Dogmatists, reductionists and fundamentalists will not like this book because it has the power to turn their world on its head. Dr. Haisch argues that we are all part of an indivisible, interrelated, interdependent whole that was/is born of consciousness. It logically follows then that our individual and collective borders are arbitrary at best and illusory (and delusive) at worst. Thus we have good reason to stop blaming, maiming and killing each other; we have good reason to stop making others wrong; we have good reason to "let it be" and "give peace a chance." Sadly, too many people cringe at those thoughts. As Dr.
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15 of 15 people found the following review helpful By Lisa A. Jones on June 16, 2010
Format: Hardcover
The Purpose Guided Universe is a must read novel, period. Not just for scientists, not just for agnostics, not just for athiests, or theists, but for anyone who exists in this world and has the capacity to pick up a book and read script. Bernard Haisch manages to support the existence of some "Spinozan" God with principles of quantum theory, and does so with amazing simplicity and clarity. During the 20th century, Newtonian physics seemed to paint a rather dim picture of a hard-deterministic world where our thoughts, emotions, dreams, and triumphs are nothing more than the firing of neurons in response to preceding stimuli. This was a world where Beethoven's "Ode to Joy" was written note for note when the Big Bang created our universe. Fortunatley, with the discovery of observational deviation in quantum physics, science suddenly seemed to support a world where consciousness CREATED reality, a world where things were a little more grey and had a potenial meaning. To Haisch, this fact is everything. He conceives of a world where mankind is a fruition of God's flame meant to experience and discover his potential. This book is an exploration of just that idea.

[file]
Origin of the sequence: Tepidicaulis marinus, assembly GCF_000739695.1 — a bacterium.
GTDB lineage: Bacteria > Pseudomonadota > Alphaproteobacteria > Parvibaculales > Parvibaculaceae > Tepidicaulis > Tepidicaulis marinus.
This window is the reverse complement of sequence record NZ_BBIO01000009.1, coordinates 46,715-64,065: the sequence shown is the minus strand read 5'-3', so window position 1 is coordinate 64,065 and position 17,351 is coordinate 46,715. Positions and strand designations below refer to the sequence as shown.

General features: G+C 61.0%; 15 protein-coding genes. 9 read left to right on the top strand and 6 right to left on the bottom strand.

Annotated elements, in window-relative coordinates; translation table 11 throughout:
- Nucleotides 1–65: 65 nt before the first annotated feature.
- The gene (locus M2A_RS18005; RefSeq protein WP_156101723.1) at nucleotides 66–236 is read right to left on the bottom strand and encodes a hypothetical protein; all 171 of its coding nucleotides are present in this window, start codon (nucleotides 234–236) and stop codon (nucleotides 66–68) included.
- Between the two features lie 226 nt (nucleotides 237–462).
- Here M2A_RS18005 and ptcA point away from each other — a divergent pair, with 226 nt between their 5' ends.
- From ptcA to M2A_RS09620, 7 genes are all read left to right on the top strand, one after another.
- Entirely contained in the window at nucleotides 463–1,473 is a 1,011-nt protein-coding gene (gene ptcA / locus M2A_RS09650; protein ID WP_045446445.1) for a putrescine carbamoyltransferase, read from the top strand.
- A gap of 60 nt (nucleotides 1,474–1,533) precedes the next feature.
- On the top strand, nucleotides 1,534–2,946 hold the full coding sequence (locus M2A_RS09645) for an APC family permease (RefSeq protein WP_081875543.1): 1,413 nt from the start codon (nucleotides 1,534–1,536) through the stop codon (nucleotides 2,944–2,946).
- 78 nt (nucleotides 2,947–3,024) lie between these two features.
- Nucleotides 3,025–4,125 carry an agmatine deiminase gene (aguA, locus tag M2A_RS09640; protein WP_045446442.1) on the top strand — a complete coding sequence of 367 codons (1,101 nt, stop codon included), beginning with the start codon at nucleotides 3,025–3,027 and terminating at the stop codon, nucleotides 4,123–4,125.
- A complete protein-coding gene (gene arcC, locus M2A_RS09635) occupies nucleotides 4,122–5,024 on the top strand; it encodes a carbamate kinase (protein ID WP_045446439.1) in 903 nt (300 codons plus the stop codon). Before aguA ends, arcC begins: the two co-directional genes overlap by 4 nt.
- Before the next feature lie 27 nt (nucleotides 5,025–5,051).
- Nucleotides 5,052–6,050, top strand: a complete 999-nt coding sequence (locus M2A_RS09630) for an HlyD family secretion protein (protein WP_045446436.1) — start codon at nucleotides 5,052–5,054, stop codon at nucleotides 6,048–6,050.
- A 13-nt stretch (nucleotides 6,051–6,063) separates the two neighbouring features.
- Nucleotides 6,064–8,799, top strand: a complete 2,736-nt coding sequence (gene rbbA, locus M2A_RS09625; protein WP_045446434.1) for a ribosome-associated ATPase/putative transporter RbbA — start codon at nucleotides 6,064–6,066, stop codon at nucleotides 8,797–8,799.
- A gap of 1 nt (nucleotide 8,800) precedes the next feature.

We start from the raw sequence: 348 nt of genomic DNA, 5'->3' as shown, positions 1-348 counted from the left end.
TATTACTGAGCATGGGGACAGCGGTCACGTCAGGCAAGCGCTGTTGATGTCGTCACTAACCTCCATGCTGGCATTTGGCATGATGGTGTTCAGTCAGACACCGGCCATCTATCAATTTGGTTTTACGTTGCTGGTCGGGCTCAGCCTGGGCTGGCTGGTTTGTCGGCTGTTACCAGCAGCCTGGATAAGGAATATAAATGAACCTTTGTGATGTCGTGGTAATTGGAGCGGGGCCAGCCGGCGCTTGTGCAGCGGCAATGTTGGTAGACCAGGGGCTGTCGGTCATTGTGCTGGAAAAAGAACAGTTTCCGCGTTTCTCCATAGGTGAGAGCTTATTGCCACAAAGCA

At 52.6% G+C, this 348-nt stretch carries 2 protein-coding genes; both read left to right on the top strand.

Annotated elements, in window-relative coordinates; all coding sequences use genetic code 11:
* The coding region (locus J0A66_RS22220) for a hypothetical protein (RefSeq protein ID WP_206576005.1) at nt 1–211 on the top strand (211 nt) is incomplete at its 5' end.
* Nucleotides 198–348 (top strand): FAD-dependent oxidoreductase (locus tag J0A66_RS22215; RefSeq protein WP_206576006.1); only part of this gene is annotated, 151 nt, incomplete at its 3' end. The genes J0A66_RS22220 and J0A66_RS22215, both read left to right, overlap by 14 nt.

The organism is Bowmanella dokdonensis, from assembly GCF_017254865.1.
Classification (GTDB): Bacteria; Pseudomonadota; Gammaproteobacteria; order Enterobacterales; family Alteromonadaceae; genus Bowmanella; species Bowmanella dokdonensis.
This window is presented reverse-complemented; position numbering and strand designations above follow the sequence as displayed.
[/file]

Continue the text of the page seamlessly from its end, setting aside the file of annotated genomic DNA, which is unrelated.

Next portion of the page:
This book is also studded with riveting quotes and awe-inspiring factoids, which not only corroborate Haisch's hypothesis, but also demonstrate how connected all of the world's religions are. This connection, epitomized by the Perrenial Philosphy, is also at the core of The Purpose Guided Universe. Within the 208 pages, the author also responds to such works as "God is not Great" and "The God Delusion," lingering on the idea that human misuse of religion is far different from the existence (or lack thereof) of a God. I simply recommend this book to anyone.